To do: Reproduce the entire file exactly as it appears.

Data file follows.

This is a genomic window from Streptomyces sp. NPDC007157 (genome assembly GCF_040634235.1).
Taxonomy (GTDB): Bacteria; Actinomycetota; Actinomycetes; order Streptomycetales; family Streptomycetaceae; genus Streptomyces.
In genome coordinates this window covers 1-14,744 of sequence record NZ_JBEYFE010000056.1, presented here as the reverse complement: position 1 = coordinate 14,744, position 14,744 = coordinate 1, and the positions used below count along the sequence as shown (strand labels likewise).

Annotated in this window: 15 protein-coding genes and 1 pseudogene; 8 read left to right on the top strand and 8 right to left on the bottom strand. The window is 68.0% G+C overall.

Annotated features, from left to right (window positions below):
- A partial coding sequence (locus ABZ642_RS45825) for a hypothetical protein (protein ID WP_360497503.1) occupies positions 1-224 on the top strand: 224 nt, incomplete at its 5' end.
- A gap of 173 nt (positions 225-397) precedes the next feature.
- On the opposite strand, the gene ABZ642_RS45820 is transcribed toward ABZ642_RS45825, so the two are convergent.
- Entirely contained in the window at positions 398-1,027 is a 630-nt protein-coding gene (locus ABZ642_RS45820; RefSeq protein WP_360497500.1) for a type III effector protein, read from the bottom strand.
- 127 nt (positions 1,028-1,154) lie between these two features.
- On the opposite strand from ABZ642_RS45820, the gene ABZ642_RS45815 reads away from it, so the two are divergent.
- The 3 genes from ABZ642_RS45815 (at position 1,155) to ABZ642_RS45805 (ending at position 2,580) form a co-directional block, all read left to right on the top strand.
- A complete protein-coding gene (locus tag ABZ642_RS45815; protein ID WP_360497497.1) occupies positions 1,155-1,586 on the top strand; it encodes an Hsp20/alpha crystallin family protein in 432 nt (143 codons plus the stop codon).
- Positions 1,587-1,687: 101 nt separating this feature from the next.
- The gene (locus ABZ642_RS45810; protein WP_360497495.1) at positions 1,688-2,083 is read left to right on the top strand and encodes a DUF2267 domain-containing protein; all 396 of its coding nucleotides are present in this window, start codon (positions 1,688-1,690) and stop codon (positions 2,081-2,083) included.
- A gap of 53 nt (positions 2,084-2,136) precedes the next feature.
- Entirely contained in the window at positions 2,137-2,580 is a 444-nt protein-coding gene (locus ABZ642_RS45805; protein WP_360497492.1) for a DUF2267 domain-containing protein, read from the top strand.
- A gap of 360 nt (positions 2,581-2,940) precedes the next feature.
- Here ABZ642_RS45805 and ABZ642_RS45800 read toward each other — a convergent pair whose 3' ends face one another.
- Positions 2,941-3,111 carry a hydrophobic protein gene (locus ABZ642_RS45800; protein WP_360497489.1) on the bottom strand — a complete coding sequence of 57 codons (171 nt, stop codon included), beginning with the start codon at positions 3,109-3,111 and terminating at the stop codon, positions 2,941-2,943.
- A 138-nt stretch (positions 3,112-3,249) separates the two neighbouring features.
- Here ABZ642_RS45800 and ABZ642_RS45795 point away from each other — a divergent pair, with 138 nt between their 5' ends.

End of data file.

This is a genomic window from Streptomyces sp. NPDC007157 (genome assembly GCF_040634235.1).
Taxonomy (GTDB): Bacteria; Actinomycetota; Actinomycetes; order Streptomycetales; family Streptomycetaceae; genus Streptomyces.
In genome coordinates this window covers 1-14,744 of sequence record NZ_JBEYFE010000056.1, presented here as the reverse complement: position 1 = coordinate 14,744, position 14,744 = coordinate 1, and the positions used below count along the sequence as shown (strand labels likewise).

Annotated in this window: 15 protein-coding genes and 1 pseudogene; 8 read left to right on the top strand and 8 right to left on the bottom strand. The window is 68.0% G+C overall.

Annotated features, from left to right (window positions below):
- A partial coding sequence (locus ABZ642_RS45825) for a hypothetical protein (protein ID WP_360497503.1) occupies positions 1-224 on the top strand: 224 nt, incomplete at its 5' end.
- A gap of 173 nt (positions 225-397) precedes the next feature.
- On the opposite strand, the gene ABZ642_RS45820 is transcribed toward ABZ642_RS45825, so the two are convergent.
- Entirely contained in the window at positions 398-1,027 is a 630-nt protein-coding gene (locus ABZ642_RS45820; RefSeq protein WP_360497500.1) for a type III effector protein, read from the bottom strand.
- 127 nt (positions 1,028-1,154) lie between these two features.
- On the opposite strand from ABZ642_RS45820, the gene ABZ642_RS45815 reads away from it, so the two are divergent.
- The 3 genes from ABZ642_RS45815 (at position 1,155) to ABZ642_RS45805 (ending at position 2,580) form a co-directional block, all read left to right on the top strand.
- A complete protein-coding gene (locus tag ABZ642_RS45815; protein ID WP_360497497.1) occupies positions 1,155-1,586 on the top strand; it encodes an Hsp20/alpha crystallin family protein in 432 nt (143 codons plus the stop codon).
- Positions 1,587-1,687: 101 nt separating this feature from the next.
- The gene (locus ABZ642_RS45810; protein WP_360497495.1) at positions 1,688-2,083 is read left to right on the top strand and encodes a DUF2267 domain-containing protein; all 396 of its coding nucleotides are present in this window, start codon (positions 1,688-1,690) and stop codon (positions 2,081-2,083) included.
- A gap of 53 nt (positions 2,084-2,136) precedes the next feature.
- Entirely contained in the window at positions 2,137-2,580 is a 444-nt protein-coding gene (locus ABZ642_RS45805; protein WP_360497492.1) for a DUF2267 domain-containing protein, read from the top strand.
- A gap of 360 nt (positions 2,581-2,940) precedes the next feature.
- Here ABZ642_RS45805 and ABZ642_RS45800 read toward each other — a convergent pair whose 3' ends face one another.
- Positions 2,941-3,111 carry a hydrophobic protein gene (locus ABZ642_RS45800; protein WP_360497489.1) on the bottom strand — a complete coding sequence of 57 codons (171 nt, stop codon included), beginning with the start codon at positions 3,109-3,111 and terminating at the stop codon, positions 2,941-2,943.
- A 138-nt stretch (positions 3,112-3,249) separates the two neighbouring features.
- Here ABZ642_RS45800 and ABZ642_RS45795 point away from each other — a divergent pair, with 138 nt between their 5' ends.